Washington D.C. Premiere
Directed by: Various
Venue: Carnegie Institution for Science
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River Shorts Program
Shown as part of the Rivers Program
Program introduced by Jack Byrne, Director of Sustainability Integration Office, Franklin Environmental Center, Middlebury College.
EEL • WATER • ROCK • MAN (USA, 2010, 6 min.) Washington, D.C. Premiere Ray Turner, who lives on the Delaware River in western New York, is the last man on the East Coast who still fishes for eels with an ancient stone weir. Narrated by James Prosek. Produced by Orion magazine with Hal Clifford and Jason Houston in collaboration with James Prosek.
THE KING’S RIVER (USA, 2012,14 min.) Washington, D.C. Premiere Examining both sides of a current dispute that may have a critical, long lasting effect on a local environment, the film centers around the sleepy Jackson River in southwestern Virginia, where a land owner’s rights, and the public’s right to recreational access on the river collide. Directed by Matthew Pickett.
BANGLADESH: LAND OF RIVERS (United Kingdom, 2010, 11 min.) Washington, D.C. Premiere The profound impact of climate change on one of the world’s poorest countries, Bangladesh, is illustrated in this film, which documents the effects of increasingly severe climate-related hazards on a people who have one of the smallest carbon footprints on the planet. Interviews with Mohamed Nasheed, former President of the Maldives, and Tillman Thomas, Prime Minister of Grenada, highlight the connection between environmental and human rights issues. Produced by the Environmental Justice Foundation.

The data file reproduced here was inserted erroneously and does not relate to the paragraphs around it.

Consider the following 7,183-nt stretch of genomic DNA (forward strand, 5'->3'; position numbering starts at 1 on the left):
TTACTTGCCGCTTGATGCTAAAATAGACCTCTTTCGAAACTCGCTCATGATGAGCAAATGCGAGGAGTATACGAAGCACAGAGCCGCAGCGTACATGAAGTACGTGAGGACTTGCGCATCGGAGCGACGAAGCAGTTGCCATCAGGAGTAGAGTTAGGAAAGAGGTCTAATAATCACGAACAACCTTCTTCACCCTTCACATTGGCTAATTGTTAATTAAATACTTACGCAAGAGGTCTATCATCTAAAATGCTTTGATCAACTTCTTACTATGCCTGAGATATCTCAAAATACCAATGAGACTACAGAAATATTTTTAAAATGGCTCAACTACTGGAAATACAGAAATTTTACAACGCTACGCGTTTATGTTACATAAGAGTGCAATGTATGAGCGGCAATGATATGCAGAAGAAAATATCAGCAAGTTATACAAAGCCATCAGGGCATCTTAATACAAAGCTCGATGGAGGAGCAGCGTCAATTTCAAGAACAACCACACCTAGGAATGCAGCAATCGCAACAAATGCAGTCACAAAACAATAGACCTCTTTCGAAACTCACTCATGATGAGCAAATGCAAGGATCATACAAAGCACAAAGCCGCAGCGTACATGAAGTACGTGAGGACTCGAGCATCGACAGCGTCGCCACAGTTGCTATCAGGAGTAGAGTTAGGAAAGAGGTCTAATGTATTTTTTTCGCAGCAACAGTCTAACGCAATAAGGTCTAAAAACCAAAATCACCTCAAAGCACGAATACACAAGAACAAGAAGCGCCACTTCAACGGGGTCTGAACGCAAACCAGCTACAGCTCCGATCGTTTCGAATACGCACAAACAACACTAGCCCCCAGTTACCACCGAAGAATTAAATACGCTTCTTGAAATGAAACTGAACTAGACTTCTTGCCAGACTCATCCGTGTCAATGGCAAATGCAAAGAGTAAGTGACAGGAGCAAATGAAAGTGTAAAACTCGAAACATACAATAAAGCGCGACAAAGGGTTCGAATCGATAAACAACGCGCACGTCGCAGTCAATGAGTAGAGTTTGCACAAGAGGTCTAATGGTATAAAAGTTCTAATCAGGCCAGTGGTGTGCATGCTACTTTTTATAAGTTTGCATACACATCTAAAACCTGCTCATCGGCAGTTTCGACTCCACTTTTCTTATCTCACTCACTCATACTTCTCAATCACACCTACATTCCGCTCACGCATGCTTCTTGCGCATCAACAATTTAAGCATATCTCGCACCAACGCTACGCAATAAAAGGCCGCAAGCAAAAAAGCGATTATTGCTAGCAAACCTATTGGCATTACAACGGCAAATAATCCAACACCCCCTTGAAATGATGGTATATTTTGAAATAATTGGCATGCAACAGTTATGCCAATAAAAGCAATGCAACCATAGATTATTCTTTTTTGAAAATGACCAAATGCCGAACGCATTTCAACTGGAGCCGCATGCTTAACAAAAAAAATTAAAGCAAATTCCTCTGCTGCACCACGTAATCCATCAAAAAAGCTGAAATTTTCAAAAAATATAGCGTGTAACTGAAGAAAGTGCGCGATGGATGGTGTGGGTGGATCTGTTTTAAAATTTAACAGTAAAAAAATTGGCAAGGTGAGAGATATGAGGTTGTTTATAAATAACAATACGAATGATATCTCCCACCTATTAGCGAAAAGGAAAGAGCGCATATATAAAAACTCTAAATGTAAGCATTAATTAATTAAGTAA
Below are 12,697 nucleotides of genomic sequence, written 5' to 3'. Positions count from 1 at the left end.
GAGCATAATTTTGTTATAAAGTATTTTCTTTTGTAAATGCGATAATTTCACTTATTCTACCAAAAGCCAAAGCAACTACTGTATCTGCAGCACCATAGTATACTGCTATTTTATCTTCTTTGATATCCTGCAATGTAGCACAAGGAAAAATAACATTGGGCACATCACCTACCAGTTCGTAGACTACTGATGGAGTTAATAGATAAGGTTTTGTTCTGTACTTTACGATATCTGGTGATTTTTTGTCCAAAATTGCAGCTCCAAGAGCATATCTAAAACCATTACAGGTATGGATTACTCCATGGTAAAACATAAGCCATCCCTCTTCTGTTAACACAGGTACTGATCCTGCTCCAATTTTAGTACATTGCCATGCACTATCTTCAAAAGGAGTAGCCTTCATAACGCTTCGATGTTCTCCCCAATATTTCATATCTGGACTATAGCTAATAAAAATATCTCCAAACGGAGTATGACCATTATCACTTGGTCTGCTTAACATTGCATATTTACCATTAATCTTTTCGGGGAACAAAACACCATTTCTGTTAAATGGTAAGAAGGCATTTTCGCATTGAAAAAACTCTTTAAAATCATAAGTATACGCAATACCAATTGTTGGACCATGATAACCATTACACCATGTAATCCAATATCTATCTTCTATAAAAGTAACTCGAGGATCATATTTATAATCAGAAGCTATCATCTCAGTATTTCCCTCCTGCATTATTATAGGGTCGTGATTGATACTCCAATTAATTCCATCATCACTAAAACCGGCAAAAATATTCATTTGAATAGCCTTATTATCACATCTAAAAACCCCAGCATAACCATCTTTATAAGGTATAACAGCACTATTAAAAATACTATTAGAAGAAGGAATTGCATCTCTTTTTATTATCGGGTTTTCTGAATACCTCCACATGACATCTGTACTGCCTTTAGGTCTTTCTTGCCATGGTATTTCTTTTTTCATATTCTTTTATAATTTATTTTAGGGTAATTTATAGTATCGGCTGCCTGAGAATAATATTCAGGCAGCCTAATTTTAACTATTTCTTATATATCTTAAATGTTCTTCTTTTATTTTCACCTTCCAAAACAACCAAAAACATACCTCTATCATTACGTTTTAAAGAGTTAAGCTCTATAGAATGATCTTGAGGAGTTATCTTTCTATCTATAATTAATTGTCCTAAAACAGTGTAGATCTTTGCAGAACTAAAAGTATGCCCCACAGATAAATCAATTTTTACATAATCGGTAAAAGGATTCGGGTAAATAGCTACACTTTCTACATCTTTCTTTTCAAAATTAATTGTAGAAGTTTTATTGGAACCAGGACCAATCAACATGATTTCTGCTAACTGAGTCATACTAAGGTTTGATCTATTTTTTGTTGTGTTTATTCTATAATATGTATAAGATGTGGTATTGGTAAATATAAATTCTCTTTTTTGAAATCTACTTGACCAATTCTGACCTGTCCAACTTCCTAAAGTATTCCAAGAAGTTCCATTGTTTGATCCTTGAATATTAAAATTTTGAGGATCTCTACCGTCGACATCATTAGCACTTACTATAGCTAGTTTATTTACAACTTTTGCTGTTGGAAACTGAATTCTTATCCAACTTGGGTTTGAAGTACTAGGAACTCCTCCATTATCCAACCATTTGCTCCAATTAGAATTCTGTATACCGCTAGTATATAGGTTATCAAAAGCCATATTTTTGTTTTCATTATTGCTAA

A RIVER RUNS THROUGH US (USA, 2011, 22 min.) Washington, D.C. Premiere “Rivers are life” is the theme motivating activists in the global movement to protect rivers from the ravages of big dams. The film explains how climate change will affect rivers and dams, what happens to communities affected by large dams and what can be done to preserve life-giving waterways while meeting needs for energy and water. Interviews with activists from India, Mexico, Kenya, Mozambique, Australia and the United States are featured, along with footage of places at risk and the people working to protect them. Directed by Carla Pataky and Lori Pottinger.
THE WATER TOWER (USA, 2012, 27 min.) In central Kenya, northeast of the Rift Valley, there is a tower. It is a monumental, granite swell with a crumbling pinnacle that stretches 17,058 feet into the sky. Many people throughout this region of East Africa believe their God, Ngai, lives on top. While this second tallest African peak, named Mt. Kenya, may be the home of a God for some, it is also the home for 70 percent of the nation’s water supply, fed by glaciers and annual storms that eddy around this looming, rock island. It is truly Kenya’s Water Tower, and it is changing. Filmmaker Peter McBride, who climbed this mountain 30 years ago, recognized physical changes to the mountain and that the glaciers he crossed as a boy had almost disappeared. Directed, produced and photographed by Pete McBride.
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